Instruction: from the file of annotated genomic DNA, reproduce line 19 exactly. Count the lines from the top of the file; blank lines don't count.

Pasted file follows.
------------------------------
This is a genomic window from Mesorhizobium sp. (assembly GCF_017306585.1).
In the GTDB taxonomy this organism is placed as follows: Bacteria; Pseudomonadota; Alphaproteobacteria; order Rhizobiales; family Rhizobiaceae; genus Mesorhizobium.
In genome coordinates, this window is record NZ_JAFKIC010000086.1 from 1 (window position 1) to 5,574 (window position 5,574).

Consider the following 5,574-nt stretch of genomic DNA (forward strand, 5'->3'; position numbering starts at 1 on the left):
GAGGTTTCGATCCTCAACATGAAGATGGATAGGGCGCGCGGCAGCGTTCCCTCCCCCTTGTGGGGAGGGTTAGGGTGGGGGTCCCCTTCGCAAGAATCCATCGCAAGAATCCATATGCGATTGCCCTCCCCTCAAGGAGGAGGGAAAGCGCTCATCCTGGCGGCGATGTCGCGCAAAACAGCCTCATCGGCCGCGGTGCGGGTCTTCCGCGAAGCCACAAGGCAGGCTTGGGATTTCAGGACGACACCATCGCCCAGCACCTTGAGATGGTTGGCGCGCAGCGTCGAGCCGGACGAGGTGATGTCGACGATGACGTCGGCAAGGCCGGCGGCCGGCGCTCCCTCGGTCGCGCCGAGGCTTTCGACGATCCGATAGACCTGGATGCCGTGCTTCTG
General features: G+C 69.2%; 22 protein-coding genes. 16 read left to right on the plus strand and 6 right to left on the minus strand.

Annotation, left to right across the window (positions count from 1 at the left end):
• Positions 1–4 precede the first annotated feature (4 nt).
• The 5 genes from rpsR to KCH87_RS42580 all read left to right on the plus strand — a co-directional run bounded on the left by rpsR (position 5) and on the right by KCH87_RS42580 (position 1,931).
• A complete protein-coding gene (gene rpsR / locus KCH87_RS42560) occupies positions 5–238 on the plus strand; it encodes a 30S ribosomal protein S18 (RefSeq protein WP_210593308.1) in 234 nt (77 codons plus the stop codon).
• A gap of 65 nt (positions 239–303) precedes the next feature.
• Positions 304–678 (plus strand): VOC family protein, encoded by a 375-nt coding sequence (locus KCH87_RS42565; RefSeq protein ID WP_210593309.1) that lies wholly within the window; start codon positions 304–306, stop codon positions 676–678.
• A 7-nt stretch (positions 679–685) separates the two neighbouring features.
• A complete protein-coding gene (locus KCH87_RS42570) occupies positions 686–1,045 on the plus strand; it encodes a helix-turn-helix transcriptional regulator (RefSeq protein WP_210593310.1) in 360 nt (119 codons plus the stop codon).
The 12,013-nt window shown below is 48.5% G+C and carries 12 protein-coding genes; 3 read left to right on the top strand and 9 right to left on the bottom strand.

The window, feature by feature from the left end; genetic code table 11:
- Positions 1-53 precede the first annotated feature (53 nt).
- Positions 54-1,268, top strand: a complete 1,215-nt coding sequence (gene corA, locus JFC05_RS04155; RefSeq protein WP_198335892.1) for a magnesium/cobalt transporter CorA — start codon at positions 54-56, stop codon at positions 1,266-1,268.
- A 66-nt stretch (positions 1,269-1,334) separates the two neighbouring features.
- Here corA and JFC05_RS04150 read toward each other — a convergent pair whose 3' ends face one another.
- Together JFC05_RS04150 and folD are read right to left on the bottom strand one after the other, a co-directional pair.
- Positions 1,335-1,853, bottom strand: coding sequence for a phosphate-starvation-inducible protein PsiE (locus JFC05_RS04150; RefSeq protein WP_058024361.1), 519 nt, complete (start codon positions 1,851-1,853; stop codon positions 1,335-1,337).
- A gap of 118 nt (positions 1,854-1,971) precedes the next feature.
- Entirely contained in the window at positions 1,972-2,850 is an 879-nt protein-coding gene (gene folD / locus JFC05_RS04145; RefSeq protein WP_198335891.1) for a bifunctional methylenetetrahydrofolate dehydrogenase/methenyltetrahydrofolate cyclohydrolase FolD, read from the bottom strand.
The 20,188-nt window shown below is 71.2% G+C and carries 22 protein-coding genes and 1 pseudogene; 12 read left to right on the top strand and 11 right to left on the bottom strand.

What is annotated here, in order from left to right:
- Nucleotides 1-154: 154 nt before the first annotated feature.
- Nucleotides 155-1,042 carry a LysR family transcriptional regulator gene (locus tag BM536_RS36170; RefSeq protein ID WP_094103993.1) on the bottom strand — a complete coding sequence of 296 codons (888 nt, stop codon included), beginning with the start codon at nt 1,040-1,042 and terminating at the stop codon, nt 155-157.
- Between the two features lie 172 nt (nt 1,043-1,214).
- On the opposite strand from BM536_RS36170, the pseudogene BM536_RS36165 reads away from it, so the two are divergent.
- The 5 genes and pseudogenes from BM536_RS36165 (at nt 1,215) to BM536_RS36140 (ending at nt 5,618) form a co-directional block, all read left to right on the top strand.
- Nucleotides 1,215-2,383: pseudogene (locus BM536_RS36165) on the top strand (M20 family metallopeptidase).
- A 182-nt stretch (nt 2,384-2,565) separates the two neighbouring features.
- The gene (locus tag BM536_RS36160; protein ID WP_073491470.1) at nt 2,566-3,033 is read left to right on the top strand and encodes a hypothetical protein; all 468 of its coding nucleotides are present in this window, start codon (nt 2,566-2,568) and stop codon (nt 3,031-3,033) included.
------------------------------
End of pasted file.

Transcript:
- A 66-nt stretch (positions 1,269-1,334) separates the two neighbouring features.